New regulations intended to reduce out-of-network balance billing, or so-called “surprise billing,” by Indiana physicians are set to take effect July 1, 2020. H.B. 1004 ensures that patients who go to an in-network hospital will not receive surprise bills from out-of-network physicians. As well, the new law requires hospitals and physicians to provide good faith estimates to patients when requested.
In-Network Rates at In-Network Hospitals … Most of the Time
The new law, which was signed on March 18, 2020, by Governor Eric Holcomb, does not apply to emergency services and will mostly affect surgeons, radiologists, pathologists, anesthesiologists, and other healthcare providers who furnish services in hospital settings but operate independently of the hospital.
Essentially, the bill limits out-of-network providers to in-network rates for their services unless the following occurs:
- the covered individual is provided a written good faith estimate of the charges and is informed through a written statement that the practitioner intends to charge more than allowed under the network plan;
- the covered individual signs the statement, consenting to the charge.
If patients do not consent to the out-of-network charge, providers are limited to in-network reimbursement, and every bill sent to the patient must include a notice that the patient is not responsible for more than the in-network rate plus any required copayment, deductible, or coinsurance. As well, if the charges exceed the estimate, providers must offer a written explanation of the difference to the patient.
One possible response to the new legislation would be for providers to work toward aligning their contracted payers with the same in-network plans of the facilities in which they provide services. However, according to the American Society of Anesthesiologists (ASA), many of their physician members are being forced “out of network with little or no notice” by health insurance companies around the country that “are using aggressive negotiating tactics to terminate physician contracts.”
If going or remaining in-network with some payers is not an option, then providers should prepare to send good faith estimates to all out-of-network patients prior to scheduled procedures to attempt to get their permission to charge them out-of-network prices.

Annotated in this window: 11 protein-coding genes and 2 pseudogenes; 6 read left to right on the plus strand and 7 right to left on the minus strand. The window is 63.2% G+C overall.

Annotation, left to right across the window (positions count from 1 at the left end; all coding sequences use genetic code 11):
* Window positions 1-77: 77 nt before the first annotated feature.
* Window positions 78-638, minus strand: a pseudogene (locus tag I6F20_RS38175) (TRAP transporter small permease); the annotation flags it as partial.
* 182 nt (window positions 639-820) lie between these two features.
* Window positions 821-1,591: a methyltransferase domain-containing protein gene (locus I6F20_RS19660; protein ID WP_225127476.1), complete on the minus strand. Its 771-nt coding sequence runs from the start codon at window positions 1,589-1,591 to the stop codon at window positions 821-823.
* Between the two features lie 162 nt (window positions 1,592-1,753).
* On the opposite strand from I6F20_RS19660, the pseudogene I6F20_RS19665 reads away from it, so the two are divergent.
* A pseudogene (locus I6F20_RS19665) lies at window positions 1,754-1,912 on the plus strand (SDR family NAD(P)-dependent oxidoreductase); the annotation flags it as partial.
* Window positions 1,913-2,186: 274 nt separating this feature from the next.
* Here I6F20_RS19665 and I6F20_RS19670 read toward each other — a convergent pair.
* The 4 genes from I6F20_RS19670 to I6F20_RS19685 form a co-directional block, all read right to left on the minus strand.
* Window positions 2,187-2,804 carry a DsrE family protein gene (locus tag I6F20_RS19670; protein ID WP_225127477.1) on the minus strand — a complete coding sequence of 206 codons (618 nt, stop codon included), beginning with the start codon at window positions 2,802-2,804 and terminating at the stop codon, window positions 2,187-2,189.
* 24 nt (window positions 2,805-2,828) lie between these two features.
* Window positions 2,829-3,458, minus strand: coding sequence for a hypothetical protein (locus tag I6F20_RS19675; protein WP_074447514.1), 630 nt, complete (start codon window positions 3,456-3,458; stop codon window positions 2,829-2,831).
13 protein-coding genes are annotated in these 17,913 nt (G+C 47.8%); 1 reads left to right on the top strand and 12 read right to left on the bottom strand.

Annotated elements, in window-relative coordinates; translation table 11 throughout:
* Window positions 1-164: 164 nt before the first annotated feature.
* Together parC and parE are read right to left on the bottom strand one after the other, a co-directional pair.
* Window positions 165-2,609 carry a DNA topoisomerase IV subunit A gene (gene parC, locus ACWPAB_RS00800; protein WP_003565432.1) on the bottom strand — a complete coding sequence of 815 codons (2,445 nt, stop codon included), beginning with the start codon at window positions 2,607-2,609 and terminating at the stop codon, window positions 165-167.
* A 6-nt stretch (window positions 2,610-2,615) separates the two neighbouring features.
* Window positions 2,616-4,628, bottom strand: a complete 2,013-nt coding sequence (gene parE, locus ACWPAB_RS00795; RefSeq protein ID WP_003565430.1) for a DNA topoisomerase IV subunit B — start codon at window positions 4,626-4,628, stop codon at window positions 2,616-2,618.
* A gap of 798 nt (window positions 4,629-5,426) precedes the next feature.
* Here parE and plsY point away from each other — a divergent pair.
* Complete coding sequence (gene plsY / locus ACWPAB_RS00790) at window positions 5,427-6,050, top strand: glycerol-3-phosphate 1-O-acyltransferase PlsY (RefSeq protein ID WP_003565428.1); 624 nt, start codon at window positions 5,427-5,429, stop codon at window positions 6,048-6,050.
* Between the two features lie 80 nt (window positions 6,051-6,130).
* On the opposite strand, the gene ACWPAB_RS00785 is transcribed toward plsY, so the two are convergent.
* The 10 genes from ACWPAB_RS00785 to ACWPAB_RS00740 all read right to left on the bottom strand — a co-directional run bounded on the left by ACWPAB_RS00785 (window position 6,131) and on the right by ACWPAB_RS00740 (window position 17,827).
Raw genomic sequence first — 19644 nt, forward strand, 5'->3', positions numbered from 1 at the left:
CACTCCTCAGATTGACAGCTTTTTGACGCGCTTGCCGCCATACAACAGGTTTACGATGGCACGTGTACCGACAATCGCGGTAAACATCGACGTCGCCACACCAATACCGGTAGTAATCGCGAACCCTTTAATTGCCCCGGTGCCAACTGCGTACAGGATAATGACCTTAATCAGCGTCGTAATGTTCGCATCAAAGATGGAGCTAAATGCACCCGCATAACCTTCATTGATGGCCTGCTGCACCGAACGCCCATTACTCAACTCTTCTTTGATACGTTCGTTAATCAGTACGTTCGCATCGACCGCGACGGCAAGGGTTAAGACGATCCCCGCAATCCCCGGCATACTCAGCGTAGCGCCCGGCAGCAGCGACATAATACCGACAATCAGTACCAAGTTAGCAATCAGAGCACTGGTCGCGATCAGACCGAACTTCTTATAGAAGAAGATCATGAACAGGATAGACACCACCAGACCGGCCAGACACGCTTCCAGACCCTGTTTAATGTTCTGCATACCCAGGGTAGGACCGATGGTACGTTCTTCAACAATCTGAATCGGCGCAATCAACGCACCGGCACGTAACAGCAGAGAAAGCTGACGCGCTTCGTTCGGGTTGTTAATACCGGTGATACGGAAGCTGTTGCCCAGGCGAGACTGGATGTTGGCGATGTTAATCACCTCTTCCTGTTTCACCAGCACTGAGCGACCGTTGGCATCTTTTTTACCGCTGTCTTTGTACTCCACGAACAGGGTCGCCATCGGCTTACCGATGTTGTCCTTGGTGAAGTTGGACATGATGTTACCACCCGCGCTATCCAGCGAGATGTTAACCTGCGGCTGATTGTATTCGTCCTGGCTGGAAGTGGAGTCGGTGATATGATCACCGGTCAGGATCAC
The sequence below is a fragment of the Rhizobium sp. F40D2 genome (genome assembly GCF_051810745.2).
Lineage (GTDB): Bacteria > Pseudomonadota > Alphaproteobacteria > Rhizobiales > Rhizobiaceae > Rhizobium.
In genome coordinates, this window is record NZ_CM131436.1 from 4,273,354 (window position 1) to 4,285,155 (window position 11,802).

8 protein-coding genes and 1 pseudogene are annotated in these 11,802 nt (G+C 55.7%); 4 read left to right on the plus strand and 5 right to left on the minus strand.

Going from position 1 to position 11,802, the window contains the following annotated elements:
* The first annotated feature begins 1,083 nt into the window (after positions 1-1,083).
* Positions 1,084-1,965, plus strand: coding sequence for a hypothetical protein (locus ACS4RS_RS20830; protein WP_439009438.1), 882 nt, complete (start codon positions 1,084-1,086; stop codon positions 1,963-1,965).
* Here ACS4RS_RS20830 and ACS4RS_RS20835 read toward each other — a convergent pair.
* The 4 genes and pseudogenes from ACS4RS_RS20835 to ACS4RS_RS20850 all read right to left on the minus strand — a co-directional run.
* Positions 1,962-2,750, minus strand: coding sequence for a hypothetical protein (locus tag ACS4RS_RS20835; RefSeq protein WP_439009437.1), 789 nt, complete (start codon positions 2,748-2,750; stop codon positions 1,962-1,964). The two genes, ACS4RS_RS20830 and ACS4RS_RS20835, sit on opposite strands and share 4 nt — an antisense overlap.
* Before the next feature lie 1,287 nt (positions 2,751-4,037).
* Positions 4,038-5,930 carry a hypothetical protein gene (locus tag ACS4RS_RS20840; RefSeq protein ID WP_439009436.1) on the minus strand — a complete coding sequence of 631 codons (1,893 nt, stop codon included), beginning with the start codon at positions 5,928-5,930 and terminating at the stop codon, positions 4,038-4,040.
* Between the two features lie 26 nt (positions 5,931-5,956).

Good Faith Estimates
H.B. 1004 also requires providers to provide good faith estimates to any patient who requests it starting July 1, 2020.
Essentially, if a patient is scheduled for a nonemergency procedure, they can request a good faith estimate from the practitioner which must be delivered to them within five days and must be valid for 30 days.
Important to note is that estimate must include both the cost of the professional services offered by physicians, as well as the facility costs, including the use of the facility, services rendered by the staff, any medication, supplies, equipment, and other material items, imaging, laboratory services, diagnostic services, therapy, observation services, and other services expected to be provided to the individual for the episode of care.
The law requires facilities to provide their portion of the estimate to practitioners within two days when requested. As well, since patients might request estimates from facilities rather than practitioners, the law also requires practitioners to provide their portion of estimates back to facilities within two days when requested.
Additionally, the law requires notices to be posted in practitioners’ waiting rooms and on their websites alerting patients to their right to receive good faith estimates.
To learn more about the new restrictions for out-of-network balance billing and the new requirements for good faith estimates, review the following resources:
- Full text of H.B. 1004
- “Surprise Billing Legislation Passes, Some Say It Won’t Reduce Health Care Costs” from WFYI
- “Our Opinion: Indiana Medical Billing Measure Aims for No Surprises” from the South Bend Tribune
- “ANOTHER VIEWPOINT: Bill Is a Victory for Health-Care Consumers” from the Greenfield Daily Reporter
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